Irish Teen Discovery: Natural Substance Kills Antibiotic Resistant Bacteria [Video]
Simon Meehan is a 15-year-old Irish boy who has received high prize for discovering that natural chemicals within blackberries can potentially kill Staphylococcus aureus. It is antibiotic resistant bacteria.
Antibiotic resistant bacteria, according to the World Health Organization, poses “one of the biggest threats to food security, global health, and development today.”
In a nutshell, infections like tuberculosis, pneumonia and salmonellosis are becoming harder and harder to treat. Why? Well simply because they evolve and become immune to common antibiotics available nowadays in medicine.
All of this shows just how big the discovery of Simon Meehan is.
According to The Irish Times, Meehan simply by experimenting with 10 plants in his area, discovered the super antibiotic-resistant properties of the blackberry extract.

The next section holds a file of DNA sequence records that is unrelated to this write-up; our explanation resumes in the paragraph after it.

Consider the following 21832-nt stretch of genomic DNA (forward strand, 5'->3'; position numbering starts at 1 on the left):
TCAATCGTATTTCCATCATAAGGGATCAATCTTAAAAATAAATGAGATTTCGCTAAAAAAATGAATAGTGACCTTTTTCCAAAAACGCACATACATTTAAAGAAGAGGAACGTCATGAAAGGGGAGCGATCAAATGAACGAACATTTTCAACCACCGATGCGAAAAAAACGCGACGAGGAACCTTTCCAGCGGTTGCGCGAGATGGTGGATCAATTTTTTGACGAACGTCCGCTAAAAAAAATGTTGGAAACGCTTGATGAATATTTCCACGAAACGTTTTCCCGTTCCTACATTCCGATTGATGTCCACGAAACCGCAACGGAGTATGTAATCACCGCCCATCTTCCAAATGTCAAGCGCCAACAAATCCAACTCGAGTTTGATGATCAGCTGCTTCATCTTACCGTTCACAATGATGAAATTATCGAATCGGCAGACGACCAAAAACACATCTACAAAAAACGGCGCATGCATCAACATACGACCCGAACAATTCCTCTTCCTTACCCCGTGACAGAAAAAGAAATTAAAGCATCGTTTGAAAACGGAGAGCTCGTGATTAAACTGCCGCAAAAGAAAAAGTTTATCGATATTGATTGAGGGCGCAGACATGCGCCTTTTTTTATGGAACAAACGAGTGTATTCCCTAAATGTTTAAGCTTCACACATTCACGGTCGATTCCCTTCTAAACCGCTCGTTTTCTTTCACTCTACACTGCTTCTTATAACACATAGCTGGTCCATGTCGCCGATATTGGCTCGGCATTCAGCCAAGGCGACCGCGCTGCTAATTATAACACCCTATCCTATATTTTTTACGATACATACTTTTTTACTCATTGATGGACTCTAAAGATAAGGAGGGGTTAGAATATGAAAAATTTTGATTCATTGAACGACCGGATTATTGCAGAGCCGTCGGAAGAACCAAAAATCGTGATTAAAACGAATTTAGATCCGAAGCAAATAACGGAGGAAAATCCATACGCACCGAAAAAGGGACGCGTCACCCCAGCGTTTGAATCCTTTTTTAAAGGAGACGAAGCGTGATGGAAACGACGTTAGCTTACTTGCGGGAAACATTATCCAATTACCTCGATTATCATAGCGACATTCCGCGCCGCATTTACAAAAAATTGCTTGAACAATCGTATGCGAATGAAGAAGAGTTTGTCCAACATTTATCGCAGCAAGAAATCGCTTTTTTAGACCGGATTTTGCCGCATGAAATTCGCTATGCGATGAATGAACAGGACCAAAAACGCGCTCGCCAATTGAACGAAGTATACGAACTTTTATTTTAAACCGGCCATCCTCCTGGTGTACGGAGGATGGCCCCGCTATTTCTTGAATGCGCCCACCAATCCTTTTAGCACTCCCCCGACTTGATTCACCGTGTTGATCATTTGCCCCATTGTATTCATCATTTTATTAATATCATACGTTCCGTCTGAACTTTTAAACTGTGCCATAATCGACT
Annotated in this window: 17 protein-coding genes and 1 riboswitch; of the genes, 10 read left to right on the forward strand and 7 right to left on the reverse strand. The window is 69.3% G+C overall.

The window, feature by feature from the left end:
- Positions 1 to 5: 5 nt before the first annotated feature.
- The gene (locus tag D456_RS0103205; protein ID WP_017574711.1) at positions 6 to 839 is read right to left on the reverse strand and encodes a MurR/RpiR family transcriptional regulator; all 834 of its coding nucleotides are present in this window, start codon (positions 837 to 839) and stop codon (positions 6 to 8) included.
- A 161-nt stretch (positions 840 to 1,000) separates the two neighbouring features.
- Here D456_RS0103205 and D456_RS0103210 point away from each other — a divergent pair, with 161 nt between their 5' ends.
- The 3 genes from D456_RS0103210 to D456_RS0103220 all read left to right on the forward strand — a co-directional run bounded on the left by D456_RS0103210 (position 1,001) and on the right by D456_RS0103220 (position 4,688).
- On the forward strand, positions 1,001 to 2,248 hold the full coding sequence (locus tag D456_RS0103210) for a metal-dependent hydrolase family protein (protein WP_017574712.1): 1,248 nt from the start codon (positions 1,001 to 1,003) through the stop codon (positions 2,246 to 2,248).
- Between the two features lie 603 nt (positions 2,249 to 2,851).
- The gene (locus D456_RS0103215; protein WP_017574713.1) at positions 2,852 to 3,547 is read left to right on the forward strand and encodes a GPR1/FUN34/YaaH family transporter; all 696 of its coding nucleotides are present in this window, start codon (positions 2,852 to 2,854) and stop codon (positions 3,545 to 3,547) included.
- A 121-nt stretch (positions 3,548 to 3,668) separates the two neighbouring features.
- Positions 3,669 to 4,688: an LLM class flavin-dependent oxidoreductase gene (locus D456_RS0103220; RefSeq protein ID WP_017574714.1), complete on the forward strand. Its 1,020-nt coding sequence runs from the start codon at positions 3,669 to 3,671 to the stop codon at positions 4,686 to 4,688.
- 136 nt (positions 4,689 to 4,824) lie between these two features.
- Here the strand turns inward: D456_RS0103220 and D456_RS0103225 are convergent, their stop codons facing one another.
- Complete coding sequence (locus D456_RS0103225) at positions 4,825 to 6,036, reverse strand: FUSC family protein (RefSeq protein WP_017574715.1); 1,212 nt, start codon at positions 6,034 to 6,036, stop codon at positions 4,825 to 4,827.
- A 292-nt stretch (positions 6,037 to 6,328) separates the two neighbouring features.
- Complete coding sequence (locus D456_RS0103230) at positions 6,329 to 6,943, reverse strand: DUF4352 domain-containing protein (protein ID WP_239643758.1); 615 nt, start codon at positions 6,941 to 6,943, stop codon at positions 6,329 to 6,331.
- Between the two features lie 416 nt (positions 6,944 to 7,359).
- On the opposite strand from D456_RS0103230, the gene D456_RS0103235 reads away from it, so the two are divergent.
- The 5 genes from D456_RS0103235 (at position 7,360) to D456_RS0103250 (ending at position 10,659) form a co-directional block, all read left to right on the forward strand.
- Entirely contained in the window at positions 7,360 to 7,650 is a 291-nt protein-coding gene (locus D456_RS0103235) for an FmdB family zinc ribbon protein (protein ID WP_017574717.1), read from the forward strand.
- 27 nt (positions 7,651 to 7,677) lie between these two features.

“People are going very deep into the Amazon rainforest looking for new antibiotics,” The Irish Times quotes him as stating. “But I’m a 15-year-old boy who found this in his very own back garden. That is simply amazing.”
“The unexpected findings deliver a unique approach to killing bacteria using natural plant active ingredients,” said one of the judges of the 54th BT Young Scientist & Technology Exhibition, Professor John O’Halloran, stated in praise of Meehan’s winning project.
“The rigor of the approach adopted by this young boy set his project apart from competitors and of course made him our overall winner.”
Meehan says that his grandfather’s work is an inspiration for his own. According to The Irish Times, his grandfather, Eddie Lucey is a well-known herbalist and science teacher.
Eddie is known for helping people heal through the use of herbs grown in his own garden.
“He has inspired my work,” I am indebted to him for my knowledge.”- says Simon.
Judging by the magnitude of Meehan’s discovery, it seems we’re all indebted to him and his grandfather.
If you want to learn more about Meehan’s incredible discovery, see below.